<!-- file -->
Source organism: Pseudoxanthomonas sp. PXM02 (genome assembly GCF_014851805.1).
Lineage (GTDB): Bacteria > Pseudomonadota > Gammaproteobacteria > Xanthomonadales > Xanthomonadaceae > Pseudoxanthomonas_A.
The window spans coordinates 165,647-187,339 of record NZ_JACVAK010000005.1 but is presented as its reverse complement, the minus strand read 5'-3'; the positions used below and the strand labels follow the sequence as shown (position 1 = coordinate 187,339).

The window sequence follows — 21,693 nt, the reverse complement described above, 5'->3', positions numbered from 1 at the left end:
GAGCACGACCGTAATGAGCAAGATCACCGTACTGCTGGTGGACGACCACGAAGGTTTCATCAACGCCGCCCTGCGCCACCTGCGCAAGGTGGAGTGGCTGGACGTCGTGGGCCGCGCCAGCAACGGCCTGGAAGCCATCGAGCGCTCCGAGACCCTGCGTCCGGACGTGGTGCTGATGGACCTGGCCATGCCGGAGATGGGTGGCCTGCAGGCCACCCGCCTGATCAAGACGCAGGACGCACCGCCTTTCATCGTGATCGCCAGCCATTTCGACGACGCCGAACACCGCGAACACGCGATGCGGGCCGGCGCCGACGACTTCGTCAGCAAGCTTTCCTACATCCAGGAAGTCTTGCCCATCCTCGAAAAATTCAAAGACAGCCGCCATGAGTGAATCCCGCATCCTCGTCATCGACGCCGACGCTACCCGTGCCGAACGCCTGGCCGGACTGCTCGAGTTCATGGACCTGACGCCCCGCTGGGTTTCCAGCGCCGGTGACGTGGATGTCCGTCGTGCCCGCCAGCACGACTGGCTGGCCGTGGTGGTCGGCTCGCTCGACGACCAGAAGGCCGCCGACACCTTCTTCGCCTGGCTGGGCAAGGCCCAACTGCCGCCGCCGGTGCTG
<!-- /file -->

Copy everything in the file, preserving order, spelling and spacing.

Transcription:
Source organism: Pseudoxanthomonas sp. PXM02 (genome assembly GCF_014851805.1).
Lineage (GTDB): Bacteria > Pseudomonadota > Gammaproteobacteria > Xanthomonadales > Xanthomonadaceae > Pseudoxanthomonas_A.
The window spans coordinates 165,647-187,339 of record NZ_JACVAK010000005.1 but is presented as its reverse complement, the minus strand read 5'-3'; the positions used below and the strand labels follow the sequence as shown (position 1 = coordinate 187,339).

The window sequence follows — 21,693 nt, the reverse complement described above, 5'->3', positions numbered from 1 at the left end:
GAGCACGACCGTAATGAGCAAGATCACCGTACTGCTGGTGGACGACCACGAAGGTTTCATCAACGCCGCCCTGCGCCACCTGCGCAAGGTGGAGTGGCTGGACGTCGTGGGCCGCGCCAGCAACGGCCTGGAAGCCATCGAGCGCTCCGAGACCCTGCGTCCGGACGTGGTGCTGATGGACCTGGCCATGCCGGAGATGGGTGGCCTGCAGGCCACCCGCCTGATCAAGACGCAGGACGCACCGCCTTTCATCGTGATCGCCAGCCATTTCGACGACGCCGAACACCGCGAACACGCGATGCGGGCCGGCGCCGACGACTTCGTCAGCAAGCTTTCCTACATCCAGGAAGTCTTGCCCATCCTCGAAAAATTCAAAGACAGCCGCCATGAGTGAATCCCGCATCCTCGTCATCGACGCCGACGCTACCCGTGCCGAACGCCTGGCCGGACTGCTCGAGTTCATGGACCTGACGCCCCGCTGGGTTTCCAGCGCCGGTGACGTGGATGTCCGTCGTGCCCGCCAGCACGACTGGCTGGCCGTGGTGGTCGGCTCGCTCGACGACCAGAAGGCCGCCGACACCTTCTTCGCCTGGCTGGGCAAGGCCCAACTGCCGCCGCCGGTGCTG